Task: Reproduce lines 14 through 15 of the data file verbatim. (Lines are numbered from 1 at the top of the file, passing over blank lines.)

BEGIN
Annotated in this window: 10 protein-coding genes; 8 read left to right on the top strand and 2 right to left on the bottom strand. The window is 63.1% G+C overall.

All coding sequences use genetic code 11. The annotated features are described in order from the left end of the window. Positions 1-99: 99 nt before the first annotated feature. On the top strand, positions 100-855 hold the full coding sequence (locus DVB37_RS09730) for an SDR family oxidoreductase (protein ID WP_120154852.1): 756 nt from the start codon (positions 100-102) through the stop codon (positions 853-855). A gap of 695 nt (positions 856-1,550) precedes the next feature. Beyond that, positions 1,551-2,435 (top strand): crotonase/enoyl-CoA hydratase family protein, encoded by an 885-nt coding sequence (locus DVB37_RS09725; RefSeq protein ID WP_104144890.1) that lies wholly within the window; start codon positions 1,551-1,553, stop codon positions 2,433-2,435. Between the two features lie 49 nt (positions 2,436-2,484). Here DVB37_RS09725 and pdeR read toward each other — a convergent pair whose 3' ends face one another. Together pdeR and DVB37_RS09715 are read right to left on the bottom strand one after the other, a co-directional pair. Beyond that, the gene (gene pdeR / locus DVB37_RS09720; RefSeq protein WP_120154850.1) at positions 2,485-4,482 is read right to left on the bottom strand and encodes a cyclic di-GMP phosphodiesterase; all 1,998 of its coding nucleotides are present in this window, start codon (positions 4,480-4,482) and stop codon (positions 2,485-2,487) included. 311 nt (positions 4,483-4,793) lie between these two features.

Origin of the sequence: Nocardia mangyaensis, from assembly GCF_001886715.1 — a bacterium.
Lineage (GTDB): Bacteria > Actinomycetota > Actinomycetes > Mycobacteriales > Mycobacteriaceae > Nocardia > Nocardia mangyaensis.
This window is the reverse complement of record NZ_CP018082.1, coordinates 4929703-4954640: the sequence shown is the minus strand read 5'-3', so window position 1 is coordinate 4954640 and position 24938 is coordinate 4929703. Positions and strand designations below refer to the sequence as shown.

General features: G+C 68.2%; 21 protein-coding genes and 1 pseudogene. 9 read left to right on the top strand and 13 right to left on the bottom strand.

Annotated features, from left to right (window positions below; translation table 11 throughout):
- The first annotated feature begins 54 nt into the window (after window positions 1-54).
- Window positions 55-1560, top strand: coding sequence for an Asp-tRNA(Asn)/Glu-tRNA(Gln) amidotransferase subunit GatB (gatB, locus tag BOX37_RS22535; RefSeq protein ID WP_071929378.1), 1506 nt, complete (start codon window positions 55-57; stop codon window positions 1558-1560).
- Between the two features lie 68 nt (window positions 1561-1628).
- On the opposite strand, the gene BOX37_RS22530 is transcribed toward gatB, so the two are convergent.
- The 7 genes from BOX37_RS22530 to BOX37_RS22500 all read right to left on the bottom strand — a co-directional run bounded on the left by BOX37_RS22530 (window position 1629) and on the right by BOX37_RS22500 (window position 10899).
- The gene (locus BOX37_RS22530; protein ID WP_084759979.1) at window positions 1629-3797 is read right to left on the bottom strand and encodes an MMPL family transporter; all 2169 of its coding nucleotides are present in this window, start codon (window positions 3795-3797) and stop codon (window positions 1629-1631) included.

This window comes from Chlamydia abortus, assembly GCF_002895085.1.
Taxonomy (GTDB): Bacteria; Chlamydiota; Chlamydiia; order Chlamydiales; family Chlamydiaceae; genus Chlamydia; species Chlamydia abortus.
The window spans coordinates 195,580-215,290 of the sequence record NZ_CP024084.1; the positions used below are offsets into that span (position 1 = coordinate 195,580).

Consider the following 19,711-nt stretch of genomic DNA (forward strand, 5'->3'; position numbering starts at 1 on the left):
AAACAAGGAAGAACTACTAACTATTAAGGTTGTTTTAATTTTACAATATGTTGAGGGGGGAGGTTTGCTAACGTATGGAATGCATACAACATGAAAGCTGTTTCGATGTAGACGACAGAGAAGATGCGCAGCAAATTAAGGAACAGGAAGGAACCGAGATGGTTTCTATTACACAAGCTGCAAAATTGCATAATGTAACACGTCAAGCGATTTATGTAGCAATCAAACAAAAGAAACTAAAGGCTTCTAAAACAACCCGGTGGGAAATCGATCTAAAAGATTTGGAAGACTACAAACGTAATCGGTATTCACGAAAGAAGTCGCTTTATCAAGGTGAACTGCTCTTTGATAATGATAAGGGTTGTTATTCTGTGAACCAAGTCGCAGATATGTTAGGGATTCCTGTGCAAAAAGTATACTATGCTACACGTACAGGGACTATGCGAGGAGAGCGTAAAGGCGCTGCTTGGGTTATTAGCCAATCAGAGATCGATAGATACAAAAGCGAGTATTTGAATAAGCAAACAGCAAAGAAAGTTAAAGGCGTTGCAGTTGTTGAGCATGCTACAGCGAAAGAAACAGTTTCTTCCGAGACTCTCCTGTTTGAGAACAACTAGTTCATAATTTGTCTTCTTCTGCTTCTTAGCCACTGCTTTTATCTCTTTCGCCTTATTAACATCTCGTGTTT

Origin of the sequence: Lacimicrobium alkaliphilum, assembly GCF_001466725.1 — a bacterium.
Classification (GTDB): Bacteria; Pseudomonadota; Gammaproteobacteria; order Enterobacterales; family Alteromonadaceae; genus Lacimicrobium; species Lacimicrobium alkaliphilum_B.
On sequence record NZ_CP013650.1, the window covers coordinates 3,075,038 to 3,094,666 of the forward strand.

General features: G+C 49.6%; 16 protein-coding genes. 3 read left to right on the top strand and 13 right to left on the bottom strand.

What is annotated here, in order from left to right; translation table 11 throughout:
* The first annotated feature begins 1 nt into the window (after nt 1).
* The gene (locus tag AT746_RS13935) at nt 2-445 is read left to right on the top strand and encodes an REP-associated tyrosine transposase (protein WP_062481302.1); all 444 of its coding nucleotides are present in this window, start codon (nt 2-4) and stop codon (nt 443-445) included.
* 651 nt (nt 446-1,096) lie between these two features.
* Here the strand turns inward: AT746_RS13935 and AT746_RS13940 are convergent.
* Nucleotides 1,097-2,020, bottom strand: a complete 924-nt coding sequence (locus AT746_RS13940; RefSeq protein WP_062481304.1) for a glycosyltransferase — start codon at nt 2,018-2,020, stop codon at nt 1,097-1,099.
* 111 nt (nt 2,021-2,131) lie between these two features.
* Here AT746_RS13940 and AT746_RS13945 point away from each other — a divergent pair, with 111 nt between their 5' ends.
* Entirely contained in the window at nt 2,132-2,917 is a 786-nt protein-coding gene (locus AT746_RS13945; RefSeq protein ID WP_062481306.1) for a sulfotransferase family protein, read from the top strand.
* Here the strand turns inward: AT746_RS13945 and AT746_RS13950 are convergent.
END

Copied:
This window comes from Chlamydia abortus, assembly GCF_002895085.1.
Taxonomy (GTDB): Bacteria; Chlamydiota; Chlamydiia; order Chlamydiales; family Chlamydiaceae; genus Chlamydia; species Chlamydia abortus.